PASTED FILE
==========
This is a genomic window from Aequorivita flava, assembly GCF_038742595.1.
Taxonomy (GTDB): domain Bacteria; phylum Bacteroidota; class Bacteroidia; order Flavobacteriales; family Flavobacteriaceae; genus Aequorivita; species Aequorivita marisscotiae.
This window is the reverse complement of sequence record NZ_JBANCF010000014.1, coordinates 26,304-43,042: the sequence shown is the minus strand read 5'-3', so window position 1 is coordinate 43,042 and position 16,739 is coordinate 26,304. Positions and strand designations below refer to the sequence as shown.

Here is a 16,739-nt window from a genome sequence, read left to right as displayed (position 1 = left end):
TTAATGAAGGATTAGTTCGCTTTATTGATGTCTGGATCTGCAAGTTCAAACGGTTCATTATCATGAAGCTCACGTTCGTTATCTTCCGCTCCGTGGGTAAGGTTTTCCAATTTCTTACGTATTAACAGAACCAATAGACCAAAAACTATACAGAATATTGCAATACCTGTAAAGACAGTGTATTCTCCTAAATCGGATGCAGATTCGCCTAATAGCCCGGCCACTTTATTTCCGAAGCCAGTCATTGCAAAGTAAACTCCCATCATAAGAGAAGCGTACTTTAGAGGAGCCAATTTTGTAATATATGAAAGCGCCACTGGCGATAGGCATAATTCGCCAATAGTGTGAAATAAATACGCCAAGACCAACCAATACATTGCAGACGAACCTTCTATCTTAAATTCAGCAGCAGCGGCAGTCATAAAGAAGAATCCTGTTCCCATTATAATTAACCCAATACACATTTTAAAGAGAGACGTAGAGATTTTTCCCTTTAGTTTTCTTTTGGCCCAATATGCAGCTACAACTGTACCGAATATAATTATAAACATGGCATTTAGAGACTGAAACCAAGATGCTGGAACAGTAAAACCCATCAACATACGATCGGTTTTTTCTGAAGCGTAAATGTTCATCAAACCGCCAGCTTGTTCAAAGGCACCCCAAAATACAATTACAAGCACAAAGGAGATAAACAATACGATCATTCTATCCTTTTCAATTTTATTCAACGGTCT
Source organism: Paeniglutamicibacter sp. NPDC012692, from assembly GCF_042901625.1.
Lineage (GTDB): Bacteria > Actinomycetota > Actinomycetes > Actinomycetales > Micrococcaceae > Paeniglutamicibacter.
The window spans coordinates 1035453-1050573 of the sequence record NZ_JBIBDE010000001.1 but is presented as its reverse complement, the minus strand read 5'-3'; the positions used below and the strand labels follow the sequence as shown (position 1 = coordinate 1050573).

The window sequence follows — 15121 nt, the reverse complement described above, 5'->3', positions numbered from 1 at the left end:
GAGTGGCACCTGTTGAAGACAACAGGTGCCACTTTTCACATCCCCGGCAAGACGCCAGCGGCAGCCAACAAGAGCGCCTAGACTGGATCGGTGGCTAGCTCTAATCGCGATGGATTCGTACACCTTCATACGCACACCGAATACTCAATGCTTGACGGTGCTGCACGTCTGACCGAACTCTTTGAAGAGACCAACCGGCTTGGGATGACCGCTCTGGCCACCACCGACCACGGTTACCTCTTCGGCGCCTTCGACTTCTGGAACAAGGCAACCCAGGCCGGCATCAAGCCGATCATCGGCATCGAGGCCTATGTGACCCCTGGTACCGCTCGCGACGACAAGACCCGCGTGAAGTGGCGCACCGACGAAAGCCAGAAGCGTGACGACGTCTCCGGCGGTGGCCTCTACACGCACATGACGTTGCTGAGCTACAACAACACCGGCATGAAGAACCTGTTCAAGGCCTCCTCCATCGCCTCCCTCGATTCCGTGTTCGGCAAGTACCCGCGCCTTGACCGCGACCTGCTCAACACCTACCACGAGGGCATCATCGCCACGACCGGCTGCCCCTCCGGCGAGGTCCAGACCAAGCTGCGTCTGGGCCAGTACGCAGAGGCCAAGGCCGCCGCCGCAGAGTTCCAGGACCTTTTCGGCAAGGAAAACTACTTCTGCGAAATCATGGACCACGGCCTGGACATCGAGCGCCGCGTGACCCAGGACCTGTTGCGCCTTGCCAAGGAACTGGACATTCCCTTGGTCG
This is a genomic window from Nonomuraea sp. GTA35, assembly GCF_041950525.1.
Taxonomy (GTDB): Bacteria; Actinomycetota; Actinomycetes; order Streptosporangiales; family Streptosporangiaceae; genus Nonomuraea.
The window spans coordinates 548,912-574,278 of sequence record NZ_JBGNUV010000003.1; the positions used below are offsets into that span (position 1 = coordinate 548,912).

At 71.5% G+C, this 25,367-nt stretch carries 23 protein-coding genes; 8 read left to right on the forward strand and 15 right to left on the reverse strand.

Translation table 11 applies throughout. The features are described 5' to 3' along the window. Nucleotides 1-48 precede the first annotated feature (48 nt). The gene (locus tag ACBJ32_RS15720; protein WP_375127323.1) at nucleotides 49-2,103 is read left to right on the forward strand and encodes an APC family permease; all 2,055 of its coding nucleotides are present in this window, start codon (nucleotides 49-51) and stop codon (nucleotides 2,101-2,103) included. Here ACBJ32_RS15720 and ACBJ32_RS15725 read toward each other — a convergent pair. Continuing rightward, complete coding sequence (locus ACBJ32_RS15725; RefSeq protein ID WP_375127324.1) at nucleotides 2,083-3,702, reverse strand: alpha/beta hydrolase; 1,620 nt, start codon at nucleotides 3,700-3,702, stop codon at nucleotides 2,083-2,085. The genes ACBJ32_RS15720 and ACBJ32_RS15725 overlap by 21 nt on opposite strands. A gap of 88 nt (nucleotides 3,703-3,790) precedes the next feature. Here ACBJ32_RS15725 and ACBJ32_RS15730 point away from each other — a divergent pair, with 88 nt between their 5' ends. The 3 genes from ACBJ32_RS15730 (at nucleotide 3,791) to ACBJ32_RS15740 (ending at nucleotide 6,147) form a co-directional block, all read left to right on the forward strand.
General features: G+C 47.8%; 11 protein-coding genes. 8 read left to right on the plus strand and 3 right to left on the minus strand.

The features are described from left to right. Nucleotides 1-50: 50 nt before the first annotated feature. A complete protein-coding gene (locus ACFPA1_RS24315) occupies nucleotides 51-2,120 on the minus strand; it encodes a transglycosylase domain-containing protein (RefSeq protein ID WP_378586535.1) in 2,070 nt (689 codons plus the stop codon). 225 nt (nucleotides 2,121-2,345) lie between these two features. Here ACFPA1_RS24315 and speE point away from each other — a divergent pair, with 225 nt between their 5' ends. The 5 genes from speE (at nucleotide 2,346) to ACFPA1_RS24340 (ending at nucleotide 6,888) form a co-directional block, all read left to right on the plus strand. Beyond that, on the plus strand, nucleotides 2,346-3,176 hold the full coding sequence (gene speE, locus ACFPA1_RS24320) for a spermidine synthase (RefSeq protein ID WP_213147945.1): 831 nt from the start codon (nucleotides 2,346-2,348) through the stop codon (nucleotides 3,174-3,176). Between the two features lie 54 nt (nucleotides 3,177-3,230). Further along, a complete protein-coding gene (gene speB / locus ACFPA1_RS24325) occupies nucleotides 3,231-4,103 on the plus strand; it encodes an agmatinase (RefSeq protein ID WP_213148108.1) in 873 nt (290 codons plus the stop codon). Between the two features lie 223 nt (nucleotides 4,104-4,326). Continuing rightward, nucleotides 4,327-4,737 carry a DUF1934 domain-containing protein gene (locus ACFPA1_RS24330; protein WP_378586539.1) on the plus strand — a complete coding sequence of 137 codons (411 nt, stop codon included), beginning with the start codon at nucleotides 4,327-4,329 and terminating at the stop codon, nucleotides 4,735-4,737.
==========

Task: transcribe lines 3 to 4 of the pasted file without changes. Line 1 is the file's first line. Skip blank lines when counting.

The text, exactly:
This window is the reverse complement of sequence record NZ_JBANCF010000014.1, coordinates 26,304-43,042: the sequence shown is the minus strand read 5'-3', so window position 1 is coordinate 43,042 and position 16,739 is coordinate 26,304. Positions and strand designations below refer to the sequence as shown.

Here is a 16,739-nt window from a genome sequence, read left to right as displayed (position 1 = left end):